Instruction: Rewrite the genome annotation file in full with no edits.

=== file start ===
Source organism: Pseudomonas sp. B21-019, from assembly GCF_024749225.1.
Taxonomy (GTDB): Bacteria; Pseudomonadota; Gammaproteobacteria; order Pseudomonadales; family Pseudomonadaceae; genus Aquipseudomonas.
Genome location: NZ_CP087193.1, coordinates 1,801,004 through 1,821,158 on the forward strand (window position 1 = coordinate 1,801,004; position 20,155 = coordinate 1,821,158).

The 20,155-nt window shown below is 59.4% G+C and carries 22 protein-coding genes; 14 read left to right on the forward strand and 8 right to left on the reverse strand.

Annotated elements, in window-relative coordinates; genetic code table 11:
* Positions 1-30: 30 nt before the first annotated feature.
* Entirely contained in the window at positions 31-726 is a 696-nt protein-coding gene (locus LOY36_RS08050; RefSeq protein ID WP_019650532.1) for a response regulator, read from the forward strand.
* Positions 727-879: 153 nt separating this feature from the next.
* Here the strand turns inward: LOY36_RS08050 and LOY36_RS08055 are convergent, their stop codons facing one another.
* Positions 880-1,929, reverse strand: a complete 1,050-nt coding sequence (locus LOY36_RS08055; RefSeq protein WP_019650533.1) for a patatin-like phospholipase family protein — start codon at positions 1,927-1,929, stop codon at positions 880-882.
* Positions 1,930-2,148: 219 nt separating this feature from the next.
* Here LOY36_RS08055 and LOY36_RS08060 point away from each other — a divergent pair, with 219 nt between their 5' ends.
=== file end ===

Source organism: Pseudomonas sp. B21-019, from assembly GCF_024749225.1.
Taxonomy (GTDB): Bacteria; Pseudomonadota; Gammaproteobacteria; order Pseudomonadales; family Pseudomonadaceae; genus Aquipseudomonas.
Genome location: NZ_CP087193.1, coordinates 1,801,004 through 1,821,158 on the forward strand (window position 1 = coordinate 1,801,004; position 20,155 = coordinate 1,821,158).

The 20,155-nt window shown below is 59.4% G+C and carries 22 protein-coding genes; 14 read left to right on the forward strand and 8 right to left on the reverse strand.

Annotated elements, in window-relative coordinates; genetic code table 11:
* Positions 1-30: 30 nt before the first annotated feature.
* Entirely contained in the window at positions 31-726 is a 696-nt protein-coding gene (locus LOY36_RS08050; RefSeq protein ID WP_019650532.1) for a response regulator, read from the forward strand.
* Positions 727-879: 153 nt separating this feature from the next.
* Here the strand turns inward: LOY36_RS08050 and LOY36_RS08055 are convergent, their stop codons facing one another.
* Positions 880-1,929, reverse strand: a complete 1,050-nt coding sequence (locus LOY36_RS08055; RefSeq protein WP_019650533.1) for a patatin-like phospholipase family protein — start codon at positions 1,927-1,929, stop codon at positions 880-882.
* Positions 1,930-2,148: 219 nt separating this feature from the next.
* Here LOY36_RS08055 and LOY36_RS08060 point away from each other — a divergent pair, with 219 nt between their 5' ends.